Wartime mas­cots in­spire

Auckland City Harbour News - - Life Styles -

New Zealan­ders love their pets and wartime was no dif­fer­ent. www. nzhis­tory.net.nz tells the sto­ries of an­i­mal mas­cots who served their sol­diers with loy­alty and af­fec­tion.

The menagerie in­cludes dogs, cats, don­keys, mon­keys, pigs, goats and birds - over 30 mas­cots from Pelorus Jack to Pooch.

Our best-known World War Two mas­cot was Ma­jor Ma­jor, No 1 New Zealand Dog of the 19th In­fantry Bat­tal­ion.

He worked with his unit through­out Egypt, Libya and Syria and was pro­moted to the rank of ma­jor in 1942.

Sergeant Noo­dles, a white samoyed, was a val­ued mem­ber of 21 Bat­tal­ion. Noo­dles was an ex­am­ple to the un­tidy, for he was al­ways cor­rectly dressed in a red and khaki cover, on the side of which was at­tached his three stripes of rank.

He wore his NZEF badge on his col­lar.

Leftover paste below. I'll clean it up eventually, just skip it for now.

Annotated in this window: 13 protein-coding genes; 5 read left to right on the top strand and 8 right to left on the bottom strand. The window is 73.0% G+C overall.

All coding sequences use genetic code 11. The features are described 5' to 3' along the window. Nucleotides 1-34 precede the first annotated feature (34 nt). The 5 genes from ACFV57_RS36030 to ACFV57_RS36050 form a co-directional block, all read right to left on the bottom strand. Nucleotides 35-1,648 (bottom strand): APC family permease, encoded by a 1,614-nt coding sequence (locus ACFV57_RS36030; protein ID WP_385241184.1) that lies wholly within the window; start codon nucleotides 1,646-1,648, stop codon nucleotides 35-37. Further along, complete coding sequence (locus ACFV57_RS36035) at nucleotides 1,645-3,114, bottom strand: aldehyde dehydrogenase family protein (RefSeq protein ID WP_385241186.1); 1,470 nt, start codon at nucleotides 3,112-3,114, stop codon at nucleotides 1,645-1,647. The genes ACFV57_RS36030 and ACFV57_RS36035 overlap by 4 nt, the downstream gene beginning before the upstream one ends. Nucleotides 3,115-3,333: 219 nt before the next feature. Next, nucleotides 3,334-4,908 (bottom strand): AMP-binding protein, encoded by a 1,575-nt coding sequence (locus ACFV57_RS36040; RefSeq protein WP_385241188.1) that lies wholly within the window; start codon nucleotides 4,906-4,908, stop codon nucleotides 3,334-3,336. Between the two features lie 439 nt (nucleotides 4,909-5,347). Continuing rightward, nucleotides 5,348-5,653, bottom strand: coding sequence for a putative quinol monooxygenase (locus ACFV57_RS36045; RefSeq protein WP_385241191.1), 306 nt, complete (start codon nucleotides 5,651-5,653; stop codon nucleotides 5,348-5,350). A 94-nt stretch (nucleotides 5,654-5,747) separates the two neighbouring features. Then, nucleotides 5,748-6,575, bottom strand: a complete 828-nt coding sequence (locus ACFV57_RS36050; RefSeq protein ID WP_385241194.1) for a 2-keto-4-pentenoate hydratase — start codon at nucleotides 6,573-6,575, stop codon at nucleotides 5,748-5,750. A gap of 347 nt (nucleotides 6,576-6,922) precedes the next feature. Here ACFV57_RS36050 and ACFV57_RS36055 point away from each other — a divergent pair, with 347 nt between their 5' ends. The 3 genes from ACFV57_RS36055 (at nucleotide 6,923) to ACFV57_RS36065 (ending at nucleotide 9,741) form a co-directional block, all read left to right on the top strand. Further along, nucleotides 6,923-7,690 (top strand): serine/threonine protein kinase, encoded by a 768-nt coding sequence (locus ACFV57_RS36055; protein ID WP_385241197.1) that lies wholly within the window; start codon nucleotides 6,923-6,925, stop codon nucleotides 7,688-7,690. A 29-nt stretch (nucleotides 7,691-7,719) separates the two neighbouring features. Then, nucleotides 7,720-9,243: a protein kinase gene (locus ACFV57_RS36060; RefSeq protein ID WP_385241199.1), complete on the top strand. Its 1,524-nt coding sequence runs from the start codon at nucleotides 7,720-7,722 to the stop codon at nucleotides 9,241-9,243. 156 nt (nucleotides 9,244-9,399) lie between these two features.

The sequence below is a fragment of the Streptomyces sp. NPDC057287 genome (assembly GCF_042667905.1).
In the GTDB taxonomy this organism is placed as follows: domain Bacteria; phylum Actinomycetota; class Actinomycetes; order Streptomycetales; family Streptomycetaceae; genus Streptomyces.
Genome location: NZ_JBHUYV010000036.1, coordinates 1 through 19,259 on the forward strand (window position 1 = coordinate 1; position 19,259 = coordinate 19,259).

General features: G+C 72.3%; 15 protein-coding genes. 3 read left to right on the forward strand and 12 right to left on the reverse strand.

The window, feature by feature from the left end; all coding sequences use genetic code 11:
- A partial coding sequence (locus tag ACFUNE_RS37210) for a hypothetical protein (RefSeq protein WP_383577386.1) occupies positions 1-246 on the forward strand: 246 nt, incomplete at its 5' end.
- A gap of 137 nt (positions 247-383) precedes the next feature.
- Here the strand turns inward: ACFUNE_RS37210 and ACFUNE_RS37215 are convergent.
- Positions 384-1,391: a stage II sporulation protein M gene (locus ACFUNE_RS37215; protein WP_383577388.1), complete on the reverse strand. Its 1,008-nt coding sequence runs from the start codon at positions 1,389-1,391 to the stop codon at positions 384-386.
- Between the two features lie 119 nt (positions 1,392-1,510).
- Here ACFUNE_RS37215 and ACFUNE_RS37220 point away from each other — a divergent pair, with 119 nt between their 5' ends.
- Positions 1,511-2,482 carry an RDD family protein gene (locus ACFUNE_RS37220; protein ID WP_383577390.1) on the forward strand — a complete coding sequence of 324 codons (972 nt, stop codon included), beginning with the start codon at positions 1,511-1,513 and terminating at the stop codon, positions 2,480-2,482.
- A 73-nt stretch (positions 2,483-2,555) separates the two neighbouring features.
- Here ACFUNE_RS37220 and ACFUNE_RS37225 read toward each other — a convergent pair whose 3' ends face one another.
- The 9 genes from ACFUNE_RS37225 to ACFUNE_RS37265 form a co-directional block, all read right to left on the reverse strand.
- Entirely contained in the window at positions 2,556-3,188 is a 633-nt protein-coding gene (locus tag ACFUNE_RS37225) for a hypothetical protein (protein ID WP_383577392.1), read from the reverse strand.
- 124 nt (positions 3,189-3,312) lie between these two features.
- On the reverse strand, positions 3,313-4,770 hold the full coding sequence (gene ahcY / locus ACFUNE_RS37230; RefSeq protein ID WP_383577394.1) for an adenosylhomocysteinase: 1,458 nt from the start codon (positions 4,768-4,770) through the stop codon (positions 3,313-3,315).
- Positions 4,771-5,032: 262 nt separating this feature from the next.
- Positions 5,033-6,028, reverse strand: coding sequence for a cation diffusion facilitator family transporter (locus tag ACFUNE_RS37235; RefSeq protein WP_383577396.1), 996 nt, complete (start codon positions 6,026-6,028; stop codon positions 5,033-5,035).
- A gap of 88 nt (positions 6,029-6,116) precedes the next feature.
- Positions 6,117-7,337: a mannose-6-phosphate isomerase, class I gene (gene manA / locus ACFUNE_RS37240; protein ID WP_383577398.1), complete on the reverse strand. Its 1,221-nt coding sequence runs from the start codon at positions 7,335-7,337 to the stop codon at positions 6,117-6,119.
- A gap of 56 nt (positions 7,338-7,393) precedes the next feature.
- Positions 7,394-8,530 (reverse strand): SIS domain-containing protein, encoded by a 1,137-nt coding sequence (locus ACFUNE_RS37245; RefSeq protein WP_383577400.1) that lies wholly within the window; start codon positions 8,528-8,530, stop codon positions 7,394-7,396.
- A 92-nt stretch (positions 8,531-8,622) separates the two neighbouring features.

In 1916 Cae­sar the bull­dog, a trained Red Cross dog, helped stretcher-bear­ers find wounded sol­diers in no-man’s land at night dur­ing the Bat­tle of the Somme. He was a mem­ber of the A Co, 4th Bat­tal­ion, New Zealand Ri­fle Brigade.

A slow lau­ris, a noc­tur­nal mam­mal, was an un­usual choice of mas­cot by B Com­pany, 1RNZIR Re­serve pla­toon at Nanga Mepi in Sarawak, Bor­neo in 1965.

A me­dia gallery of images at http://www. nzhis­tory.net.nz /me­dia_ gallery/tid/1802 gives an in­sight into a softer side of war­fare.

Mem­bers of the pub­lic are in­vited to con­trib­ute their sto­ries, pho­tos and mem­o­ries of mil­i­tary mas­cots to the web fea­ture.

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